In­tu­itive Spa­ces

American Art Collector - - Contents - JOHN BROSIO

In John Brosio’s new works, his sub­jects— el­derly peo­ple in a moon­scape, skele­tons and wolves in a na­ture scene, a cook in a taco stand—are dwarfed by the im­mense scenery around them. They are small and in­signif­i­cant, and yet they are hold­ing their ground as cit­i­zens of these vast lands.

“There is noth­ing any­one can achieve with­out hav­ing to re­mem­ber how small we are. What­ever is go­ing on ‘out there’ is huge. And not just phys­i­cally but psy­cho­log­i­cally and time-wise—all of it,” Brosio says from his Cal­i­for­nia stu­dio. “There was a Dutch painter named Ja­cob van Ruis­dael whose im­ages grabbed me in col­lege for their use of scale and per­spec­tive, but I do not see any dif­fer­ence be­tween that and the open­ing of the orig­i­nal Star Wars film where a mile-long space­ship comes in from over­head. In­ci­den­tally, one of my teach­ers was an artist named Richard Bunkall whose work very much re­in­forced these dy­nam­ics.”

Brosio, whose Los An­ge­les stu­dio is close enough to Dodger Sta­dium to hear the crowds dur­ing games, will be pre­sent­ing this new work be­gin­ning Septem­ber 15 at Ar­ca­dia Con­tem­po­rary at its new lo­ca­tion in Pasadena, Cal­i­for­nia.

“Each of the paint­ings ex­ists within the con­fines of what might be a short story. And there is a lot of tran­si­tion in this body of work. Much more of the work is made up, with far less ref­er­ence, and that is def­i­nitely a di­rec­tion into which I am mov­ing,” the painter says. “You might de­tect nods to Albert Pinkham Ryder here and there. Some of these new works I can def­i­nitely point to and say, ‘that is my head. That is where I live.’ If you hap­pen to re­visit the im­agery there is a piece [To­mor­row], for which the con­tent is laid out on a game board. That is one such work. And many of the tor­nado paint­ings, which used to be quite large, are now rather small next to larger ver­sions of these new ven­tures.”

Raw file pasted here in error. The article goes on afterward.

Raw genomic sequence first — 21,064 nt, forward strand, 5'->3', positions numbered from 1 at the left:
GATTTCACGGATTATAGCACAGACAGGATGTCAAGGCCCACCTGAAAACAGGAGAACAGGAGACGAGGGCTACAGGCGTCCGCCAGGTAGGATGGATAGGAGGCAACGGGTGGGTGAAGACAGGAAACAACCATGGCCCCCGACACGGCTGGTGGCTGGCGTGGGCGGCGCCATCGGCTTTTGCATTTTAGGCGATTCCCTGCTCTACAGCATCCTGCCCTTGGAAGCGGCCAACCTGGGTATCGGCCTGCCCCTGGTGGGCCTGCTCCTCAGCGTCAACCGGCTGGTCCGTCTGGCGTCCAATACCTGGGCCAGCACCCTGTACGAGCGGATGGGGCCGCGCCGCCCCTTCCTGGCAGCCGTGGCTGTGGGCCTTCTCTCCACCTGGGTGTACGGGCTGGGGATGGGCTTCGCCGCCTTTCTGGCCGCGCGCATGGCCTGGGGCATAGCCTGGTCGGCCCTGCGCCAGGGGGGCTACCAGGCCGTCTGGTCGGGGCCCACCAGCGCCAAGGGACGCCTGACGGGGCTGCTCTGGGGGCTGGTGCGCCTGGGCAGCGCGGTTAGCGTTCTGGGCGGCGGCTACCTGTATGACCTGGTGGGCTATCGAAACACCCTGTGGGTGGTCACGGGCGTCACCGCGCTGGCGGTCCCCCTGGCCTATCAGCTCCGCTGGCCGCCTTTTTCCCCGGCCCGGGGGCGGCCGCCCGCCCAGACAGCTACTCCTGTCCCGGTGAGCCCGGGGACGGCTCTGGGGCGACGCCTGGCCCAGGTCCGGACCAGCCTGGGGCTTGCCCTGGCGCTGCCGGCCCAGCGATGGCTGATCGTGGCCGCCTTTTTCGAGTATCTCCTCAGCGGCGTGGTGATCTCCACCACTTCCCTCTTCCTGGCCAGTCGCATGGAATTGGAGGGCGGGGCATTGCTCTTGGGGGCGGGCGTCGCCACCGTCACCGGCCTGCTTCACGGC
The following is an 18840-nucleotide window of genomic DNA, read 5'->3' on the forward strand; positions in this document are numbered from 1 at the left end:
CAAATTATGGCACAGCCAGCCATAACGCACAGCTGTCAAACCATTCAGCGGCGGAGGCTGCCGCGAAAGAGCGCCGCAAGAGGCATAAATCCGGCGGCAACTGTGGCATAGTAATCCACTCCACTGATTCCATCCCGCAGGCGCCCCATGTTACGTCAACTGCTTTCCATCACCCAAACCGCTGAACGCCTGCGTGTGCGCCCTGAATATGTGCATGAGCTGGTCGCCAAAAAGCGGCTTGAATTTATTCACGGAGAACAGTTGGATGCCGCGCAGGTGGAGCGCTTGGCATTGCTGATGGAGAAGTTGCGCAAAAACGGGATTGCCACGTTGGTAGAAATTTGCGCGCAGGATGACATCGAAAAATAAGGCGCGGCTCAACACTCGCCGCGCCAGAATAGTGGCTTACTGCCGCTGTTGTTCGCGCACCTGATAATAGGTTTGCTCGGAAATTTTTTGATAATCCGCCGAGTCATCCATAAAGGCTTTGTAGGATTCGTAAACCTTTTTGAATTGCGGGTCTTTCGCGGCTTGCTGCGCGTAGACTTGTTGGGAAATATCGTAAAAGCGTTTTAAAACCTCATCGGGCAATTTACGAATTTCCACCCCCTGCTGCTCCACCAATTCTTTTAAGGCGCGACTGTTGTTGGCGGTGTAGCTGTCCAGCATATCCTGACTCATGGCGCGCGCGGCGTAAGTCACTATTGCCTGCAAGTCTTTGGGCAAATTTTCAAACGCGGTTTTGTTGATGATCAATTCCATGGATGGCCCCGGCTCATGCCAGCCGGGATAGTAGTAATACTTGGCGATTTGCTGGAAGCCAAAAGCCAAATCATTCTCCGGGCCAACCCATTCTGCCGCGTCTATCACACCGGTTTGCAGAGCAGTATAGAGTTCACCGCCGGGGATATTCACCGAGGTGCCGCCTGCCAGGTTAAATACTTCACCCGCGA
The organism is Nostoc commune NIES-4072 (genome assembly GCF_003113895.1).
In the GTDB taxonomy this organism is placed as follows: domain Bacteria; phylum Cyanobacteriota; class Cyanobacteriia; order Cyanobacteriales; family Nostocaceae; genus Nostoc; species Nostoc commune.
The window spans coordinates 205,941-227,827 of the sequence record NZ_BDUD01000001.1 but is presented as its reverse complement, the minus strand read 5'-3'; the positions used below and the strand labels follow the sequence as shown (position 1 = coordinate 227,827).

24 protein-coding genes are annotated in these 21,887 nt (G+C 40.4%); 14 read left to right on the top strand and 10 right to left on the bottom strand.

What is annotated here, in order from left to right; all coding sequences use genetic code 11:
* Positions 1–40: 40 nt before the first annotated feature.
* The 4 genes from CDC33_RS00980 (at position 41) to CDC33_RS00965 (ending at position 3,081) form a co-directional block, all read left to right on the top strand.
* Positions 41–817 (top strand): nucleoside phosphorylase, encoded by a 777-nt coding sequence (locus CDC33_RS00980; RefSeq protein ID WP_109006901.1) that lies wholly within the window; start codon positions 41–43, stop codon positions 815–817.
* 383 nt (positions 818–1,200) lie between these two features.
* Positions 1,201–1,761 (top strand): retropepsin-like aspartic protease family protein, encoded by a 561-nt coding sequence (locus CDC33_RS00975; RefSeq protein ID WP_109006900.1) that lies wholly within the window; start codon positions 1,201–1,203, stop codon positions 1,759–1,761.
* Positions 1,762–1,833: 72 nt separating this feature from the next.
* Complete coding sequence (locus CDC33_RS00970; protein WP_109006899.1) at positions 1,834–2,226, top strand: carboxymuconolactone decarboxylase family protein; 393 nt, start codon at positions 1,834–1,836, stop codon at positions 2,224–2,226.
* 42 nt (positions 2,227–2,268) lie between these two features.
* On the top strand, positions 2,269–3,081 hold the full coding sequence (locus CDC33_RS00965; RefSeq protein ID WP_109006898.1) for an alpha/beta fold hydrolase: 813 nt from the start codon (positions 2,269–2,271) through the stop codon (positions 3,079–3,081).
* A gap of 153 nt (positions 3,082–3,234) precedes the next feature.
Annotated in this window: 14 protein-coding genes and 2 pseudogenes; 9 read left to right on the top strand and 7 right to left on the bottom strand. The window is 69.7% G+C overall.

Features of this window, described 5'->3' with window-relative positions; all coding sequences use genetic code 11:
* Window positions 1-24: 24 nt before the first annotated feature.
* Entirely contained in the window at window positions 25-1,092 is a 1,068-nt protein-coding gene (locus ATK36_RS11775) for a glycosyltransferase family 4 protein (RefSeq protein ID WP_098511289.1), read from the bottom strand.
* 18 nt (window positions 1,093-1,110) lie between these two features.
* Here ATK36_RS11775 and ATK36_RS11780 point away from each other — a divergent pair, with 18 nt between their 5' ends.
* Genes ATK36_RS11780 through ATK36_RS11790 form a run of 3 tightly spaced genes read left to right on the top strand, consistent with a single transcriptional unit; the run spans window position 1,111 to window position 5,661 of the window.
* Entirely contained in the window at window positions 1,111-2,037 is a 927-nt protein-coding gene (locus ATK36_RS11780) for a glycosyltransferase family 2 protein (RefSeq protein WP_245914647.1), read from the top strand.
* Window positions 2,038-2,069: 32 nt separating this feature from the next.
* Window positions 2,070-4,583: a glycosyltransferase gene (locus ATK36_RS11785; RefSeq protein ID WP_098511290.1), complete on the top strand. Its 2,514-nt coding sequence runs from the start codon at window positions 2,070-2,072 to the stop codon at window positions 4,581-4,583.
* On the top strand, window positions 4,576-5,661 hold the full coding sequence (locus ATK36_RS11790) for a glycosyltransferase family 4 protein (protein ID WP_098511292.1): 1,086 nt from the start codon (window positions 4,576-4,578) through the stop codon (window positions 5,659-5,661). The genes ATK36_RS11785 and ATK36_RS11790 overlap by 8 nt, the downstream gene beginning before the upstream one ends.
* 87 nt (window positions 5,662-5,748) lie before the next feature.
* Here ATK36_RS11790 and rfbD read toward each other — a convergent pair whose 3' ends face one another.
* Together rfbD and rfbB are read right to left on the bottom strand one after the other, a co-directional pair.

In To­mor­row, re­al­is­ti­cally ren­dered homes and build­ings are placed within a sur­real board game land­scape, where trees and bushes are two-di­men­sional cutouts and side­walks are rainbow-col­ored game paths. In the sky are crude child­like draw­ings of crea­tures, as if to mimic a child’s doo­dling on a chalk­board. “There is a fak­e­ness in it, a flat­ness, a huge col­or­ful threat, def­i­nitely hard­ship, iso­la­tion, color, a black sky and an in­di­ca­tion of game play­ing. I think of it as the ex­treme near fu­ture maybe. Maybe it has to do with out­grow­ing op­ti­mism. Not sure,” Brosio says, be­fore ad­mit­ting his own nar­ra­tive is less im­por­tant than the viewer’s. “That is one of those pieces where I would en­joy hear­ing what some­one else thinks. But it is def­i­nitely very close to how I see the world, the gamut of things.”

Other works in­clude Land­ing Party, fea­tur­ing a retro rocket and a num­ber of se­nior cit­i­zens who seem to be walk­ing around it on the moon, and Taco Stand in Hell, in which the light from a small eatery does lit­tle

to il­lu­mi­nate through a black­ish night­mare hellscape. “Liv­ing in a very busy city with too much stim­uli can turn a small thing like a taco stand into an oa­sis. They are usu­ally quite small and very unas­sum­ing,” he says. “I just felt like, ‘What if there was one in Hell—just by some magic—to give some­one a tiny break.’ There are a few paint­ings I have done with taco stands and maybe more to come.”

The ex­hi­bi­tion con­tin­ues through Septem­ber 30.

1Taco Stand in Hell, oil on can­vas, 24 x 18"2To­mor­row, oil on can­vas, 36 x 48"3Home, oil on can­vas, 30 x 36"4Land­ing Party, oil on can­vas, 21 x 16"

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